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Ethics, Integrity and Trust
Some clients can’t stand the notion of “profiting” from what some of these evil companies do in the form of the dividends they receive or in price appreciation. Here again though, with the addition of a meaningful charitable goal to the Wealthcare plan targeted to the client’s passion, one could view it as the client is taking the profits from those companies and redirecting those company profits to a charity that is on a mission to clean the company up. Isn’t this better than paying a money manager a bunch of fees to avoid buying certain stocks? Why not use those ill- gotten profits of such offensive companies to get those companies to clean up their act? Would you rather those “ill-gotten” profits on those shares go to an uncaring indifferent money monger? Think about it. There are a number of other issues where emotions get in the way of reason, and get in the way of achieving the goals a client values. For example, if you just can’t stomach owning the stock of some of these companies (and using the profits they generate to clean them up) where do you draw the line? What about all of the other companies that profit from the oil company’s business? The oil company buys all kinds of services. So, are you going to eliminate from the portfolio the hotel chain that hosts annual meetings for some oil companies? Clearly some of the hotel chain’s profits are coming from oil. How about the tractor company that profits from selling oil companies bull dozers? What about the office supply store the oil company uses? What about the waste and recycling program company that services the oil company’s offices? This ‘voting with your dollars’ thing appeases an emotion but, in reality, accomplishes little else. If it is okay to have some of these other non-oil companies in your portfolio that profit from the oil company’s business, how much is too much? And, even if you could draw the line at, say, no more than 2.45% of a company’s business, how could you even uncover how much it really is? Finally, what about the additional uncertainty being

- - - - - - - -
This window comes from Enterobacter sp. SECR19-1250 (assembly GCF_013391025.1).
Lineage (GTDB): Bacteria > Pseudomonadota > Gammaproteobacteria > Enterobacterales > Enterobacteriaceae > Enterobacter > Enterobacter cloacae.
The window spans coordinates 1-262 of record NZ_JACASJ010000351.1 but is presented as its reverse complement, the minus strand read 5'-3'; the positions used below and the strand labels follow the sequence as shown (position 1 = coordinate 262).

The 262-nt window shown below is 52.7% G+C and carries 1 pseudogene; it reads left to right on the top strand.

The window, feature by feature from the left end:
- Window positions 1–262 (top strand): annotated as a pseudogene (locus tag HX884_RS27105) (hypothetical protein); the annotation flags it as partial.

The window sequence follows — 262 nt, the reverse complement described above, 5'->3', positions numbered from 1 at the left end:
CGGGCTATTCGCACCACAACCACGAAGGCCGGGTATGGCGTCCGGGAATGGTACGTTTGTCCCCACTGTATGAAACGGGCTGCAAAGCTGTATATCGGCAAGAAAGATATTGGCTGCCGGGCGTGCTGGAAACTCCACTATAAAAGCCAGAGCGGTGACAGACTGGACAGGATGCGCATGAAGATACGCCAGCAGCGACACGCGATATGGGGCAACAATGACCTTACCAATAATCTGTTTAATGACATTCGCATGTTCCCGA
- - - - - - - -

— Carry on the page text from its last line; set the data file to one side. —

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introduced by not being as diversified? Additional uncertainty will impact the confidence level of what a client’s Wealthcare plan can incorporate in goals. So even if there is no additional expense to construct a socially responsible portfolio, the added uncertainty could cost our client significantly in the goals that would otherwise be funded. (For a 50 year plan with a balanced allocation, increasing the standard deviation by just 1% due to the lesser amount of diversification would cost this client $40,000 a year in distributions he could otherwise make.) When combined with the certainty of avoiding additional expense, our client could confidently fund $90,000 a year in donations for his cause when compared to a socially responsible portfolio. Despite Reality, I Just Can’t Do It What if, after educating a client about these realities, he still insists on a socially responsible portfolio despite it doing very little to actualize the goal he values? Here is where this ties to ethics. If you represent that you help clients make the most of their life, their goals and what they personally value, are you willing to accept an advisory fee from a client knowing that you aren’t able to deliver the value you represent? Is appeasing an emotion with an illusion the ethical thing to do? Go back to our New Year’s resolution and remind yourself of how that is a contradiction to building a practice that is beyond reproach.
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David B. Loeper is the CEO of Financeware, Inc. which does business as Wealthcare Capital Management. An SEC Registered Investment Adviser with nearly 25 years experience, Loeper has appeared on CNBC and has been a featured contributor on Bloomberg TV and CNN. Loeper joined Wheat First Securities as vice president of investment consulting in 1988, where he
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served for 10 years. He was promoted to managing director of investment consulting, and then eventually to managing director of strategic planning for the retail brokerage division. He left his position at Wheat First Securities in 1999 to found Financeware. Active in industry associations throughout his career, Loeper has been a member of the Investment Management Consultants Association (IMCA) for over 20 years, serving on the advisory council for more than 5 years, most recently as chairman. Loeper was also appointed by the governor of Virginia to serve on the Investment Advisory Committee of the nearly $30 billion Virginia Retirement System. He received his CIMA® designation in 1990 by completing a program offered through Wharton Business School, in conjunction with IMCA. Drawing on years of experience in financial services including serving as a fiduciary for all types of ERISA plans, Loeper has authored numerous whitepapers and books including the top selling book, Stop the 401k Rip-off! as well as The Four Pillars of Retirement Plans, Stop the Retirement Ripoff and Stop the Investing Rip-off

Ethics, Integrity and Trust